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Retirement Plan Investments & Participant Communications


A retirement plan’s investment menu and the communication campaign are probably the two most visible aspects of any retirement plan from the participants’ perspective.  They can go a long way in shaping perceptions of the plan as anything from a valuable company-provided benefit to just another confusing waste of time.  People like to crack jokes about those of us on the compliance side of the equation speaking in code sections and acronyms, but the investment side of the equation has plenty of its own – things like 408(b)(2), 3(21) vs. 3(38), QDIAs, and target date funds – all references that are meaningless to the average plan participant.

Participants want ease of use in their investment selection.  If choosing the right investments was easy, there would not be tens of thousands of professionals who have made a career of helping other people make those choices.  A 30-minute group enrollment meeting or a short one-on-one call is not going to turn the average plan participant into the next Warren Buffett.  On hearing about target-date funds at an enrollment meeting years ago, a participant asked what he thought was a really important question, “I don’t prefer Target. Are there any that invest in Wal-Mart instead?”  That’s a true story.  Yet, many plans are setup to require participants to make complicated investment decisions for what is their largest source of retirement savings.


Investment Selection

How is the selection process made easy?  This is where the expertise of an investment professional who has experience with retirement plans is invaluable, because there is not a one-size-fits-all solution.  Plan fiduciaries are required to make all decisions and selections in the best interest of participants and beneficiaries.  That does not mean trying to construct an investment menu to please each individual participant or offering options (such as real estate or self-directed brokerage accounts) that cater to just one or a select few participants.  It means constructing a menu designed to help the participant population as a whole reach their realistic retirement objectives.

An experienced investment professional is not only knowledgeable with respect to following a prudent due diligence process in selecting funds, but he or she is also familiar with different options and when they may or may not fit.

Investment Selection Process Icon_Investment Menu
  • How many individual funds should be included in the lineup?
  • What asset classes should be included?
  • Should the plan offer risk-based portfolios so that participants do not have to make individual fund selections? If so, should they be offered in addition to or in lieu of a lineup of individual funds?
  • Do age-based, e.g. target date, funds make sense?
  • Are participants knowledgeable enough to manage their own self-directed brokerage accounts or would that just set them up for failure?
  • Is the investment menu the appropriate place to experiment with trendy investments like Bitcoin?

An experienced investment professional can take a critical look at these questions to determine the answers for each client.  But all of that is only a part of the equation, a potentially small part at that.  A study from a few years ago concluded that asset quality and asset allocation combine to drive only 22% of retirement success, while a participant’s rate of savings came in at 74%.  And yet, most plan fiduciaries prioritize both asset quality and allocation above helping participants understand how much they should be saving.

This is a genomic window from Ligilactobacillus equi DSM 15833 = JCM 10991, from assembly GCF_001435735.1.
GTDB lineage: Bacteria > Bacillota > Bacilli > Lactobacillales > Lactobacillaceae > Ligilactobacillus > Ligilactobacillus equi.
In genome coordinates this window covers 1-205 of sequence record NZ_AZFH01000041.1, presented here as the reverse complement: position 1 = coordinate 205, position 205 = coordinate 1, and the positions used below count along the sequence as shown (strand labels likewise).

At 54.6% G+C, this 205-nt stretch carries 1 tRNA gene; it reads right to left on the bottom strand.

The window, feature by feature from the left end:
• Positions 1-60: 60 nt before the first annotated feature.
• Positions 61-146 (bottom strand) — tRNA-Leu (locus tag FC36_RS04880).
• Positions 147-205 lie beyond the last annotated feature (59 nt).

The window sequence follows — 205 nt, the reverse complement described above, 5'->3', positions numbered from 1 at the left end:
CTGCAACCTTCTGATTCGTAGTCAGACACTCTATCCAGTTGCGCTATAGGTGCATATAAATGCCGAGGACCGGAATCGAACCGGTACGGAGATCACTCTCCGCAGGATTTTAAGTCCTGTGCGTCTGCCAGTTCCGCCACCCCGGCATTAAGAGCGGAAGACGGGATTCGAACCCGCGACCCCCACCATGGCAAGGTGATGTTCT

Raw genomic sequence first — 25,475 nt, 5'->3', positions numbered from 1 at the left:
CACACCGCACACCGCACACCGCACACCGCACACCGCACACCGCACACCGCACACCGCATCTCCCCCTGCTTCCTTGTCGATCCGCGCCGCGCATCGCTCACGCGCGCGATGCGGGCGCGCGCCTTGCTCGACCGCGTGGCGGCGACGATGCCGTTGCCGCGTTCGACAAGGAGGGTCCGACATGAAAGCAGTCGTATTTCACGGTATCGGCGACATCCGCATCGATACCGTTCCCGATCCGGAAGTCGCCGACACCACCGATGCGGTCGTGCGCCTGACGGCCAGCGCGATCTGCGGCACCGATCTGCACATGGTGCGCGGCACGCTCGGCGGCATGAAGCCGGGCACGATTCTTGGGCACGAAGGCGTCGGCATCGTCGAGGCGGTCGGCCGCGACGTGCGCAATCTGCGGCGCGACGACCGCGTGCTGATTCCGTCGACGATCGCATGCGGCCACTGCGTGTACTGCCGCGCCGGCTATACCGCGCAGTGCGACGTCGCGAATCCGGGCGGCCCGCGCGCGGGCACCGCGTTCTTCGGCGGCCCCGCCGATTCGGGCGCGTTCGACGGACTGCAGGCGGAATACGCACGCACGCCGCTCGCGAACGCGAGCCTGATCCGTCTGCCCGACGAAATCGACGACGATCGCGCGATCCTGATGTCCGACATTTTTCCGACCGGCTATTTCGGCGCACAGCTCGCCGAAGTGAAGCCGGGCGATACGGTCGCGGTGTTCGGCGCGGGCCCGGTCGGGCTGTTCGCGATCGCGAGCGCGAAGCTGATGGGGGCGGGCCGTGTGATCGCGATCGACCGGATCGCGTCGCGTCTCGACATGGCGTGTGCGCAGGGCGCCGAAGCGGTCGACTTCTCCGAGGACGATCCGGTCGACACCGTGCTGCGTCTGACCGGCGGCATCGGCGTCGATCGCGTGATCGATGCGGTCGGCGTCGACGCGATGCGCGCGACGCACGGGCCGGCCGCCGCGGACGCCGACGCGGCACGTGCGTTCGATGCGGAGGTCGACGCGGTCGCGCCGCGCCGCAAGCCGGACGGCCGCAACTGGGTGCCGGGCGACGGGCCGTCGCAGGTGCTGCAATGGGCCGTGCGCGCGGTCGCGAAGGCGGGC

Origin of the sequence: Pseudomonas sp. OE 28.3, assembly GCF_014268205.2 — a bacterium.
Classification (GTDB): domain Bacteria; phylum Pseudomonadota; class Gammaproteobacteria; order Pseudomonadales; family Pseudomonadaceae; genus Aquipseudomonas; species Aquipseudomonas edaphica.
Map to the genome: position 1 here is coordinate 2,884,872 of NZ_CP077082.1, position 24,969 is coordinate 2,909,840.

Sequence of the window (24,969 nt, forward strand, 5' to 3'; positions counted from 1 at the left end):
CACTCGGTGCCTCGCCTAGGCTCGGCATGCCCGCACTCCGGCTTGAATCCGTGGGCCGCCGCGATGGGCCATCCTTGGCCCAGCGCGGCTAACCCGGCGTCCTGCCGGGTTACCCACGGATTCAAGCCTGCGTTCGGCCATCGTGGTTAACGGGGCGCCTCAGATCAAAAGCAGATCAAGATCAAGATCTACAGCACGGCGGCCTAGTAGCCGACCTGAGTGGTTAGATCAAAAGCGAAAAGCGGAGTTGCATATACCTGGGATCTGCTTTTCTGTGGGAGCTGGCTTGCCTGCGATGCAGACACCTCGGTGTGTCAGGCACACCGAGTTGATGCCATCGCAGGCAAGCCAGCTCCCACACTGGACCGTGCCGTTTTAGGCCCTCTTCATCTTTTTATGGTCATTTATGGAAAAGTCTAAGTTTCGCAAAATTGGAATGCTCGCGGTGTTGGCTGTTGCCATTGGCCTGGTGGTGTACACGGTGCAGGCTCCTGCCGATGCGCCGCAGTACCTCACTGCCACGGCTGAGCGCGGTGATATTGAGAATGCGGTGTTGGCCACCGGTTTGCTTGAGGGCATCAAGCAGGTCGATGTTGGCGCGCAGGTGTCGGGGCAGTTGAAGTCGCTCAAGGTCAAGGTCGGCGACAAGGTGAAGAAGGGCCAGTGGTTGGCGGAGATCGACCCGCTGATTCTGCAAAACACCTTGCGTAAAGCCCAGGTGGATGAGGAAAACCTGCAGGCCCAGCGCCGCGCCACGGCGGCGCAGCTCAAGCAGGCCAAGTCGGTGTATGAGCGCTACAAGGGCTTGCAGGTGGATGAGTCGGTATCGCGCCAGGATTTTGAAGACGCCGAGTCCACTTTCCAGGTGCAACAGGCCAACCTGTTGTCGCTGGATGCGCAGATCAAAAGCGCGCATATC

How do participants know how much to save?  Many investment advisors and/or recordkeepers can generate retirement projection reports, customized to each participant based on his or her current account balance, contribution, and investment information.  Participants, either on their own or working with the plan’s advisor, can often use these reports to see how current changes to savings rate will impact their projected retirement savings over time.  These types of tools used to be exclusive and expensive, but they are now much more accessible to plans of all sizes.


Service Provider Selection

That brings us to the due diligence process in selecting the investment professional and recordkeeper that will help with this analysis and implement the selections that are made.

Advisor Selection Icon_Investment Menu
  • Does the advisor make investment recommendations leaving it to the plan sponsor to make decisions (referred to as a 3(21) fiduciary) or does s/he actually make the investment decisions on the sponsor’s behalf and provide backup documentation (a 3(38) fiduciary)?
  • Does the advisor work just with the plan sponsor (to construct the investment menu), with participants to help them select the options that are best for them, or both?
  • Does the advisor get compensated via fees or commissions?

Based on plan sponsor surveys we have reviewed, participants enjoy having access to their investment advisor on demand (or ability to schedule appointments) to help them with their retirement planning and investment selection.  They do not like to hear that the investment decision is solely theirs.

The specific services to be provided as well as the corresponding fees can vary widely, but they will ultimately be documented in a service agreement.  When considering an investment professional to assist with the selecting investment options and creating a participant communication campaign, it is critical to know what you are receiving for the fees you are paying.

If you’re ready to make a service provider decision, give us a call first and learn how DWC’s retirement plan experts can benefit your business.

Contact us to learn how DWC's retirement plan experts can benefit your business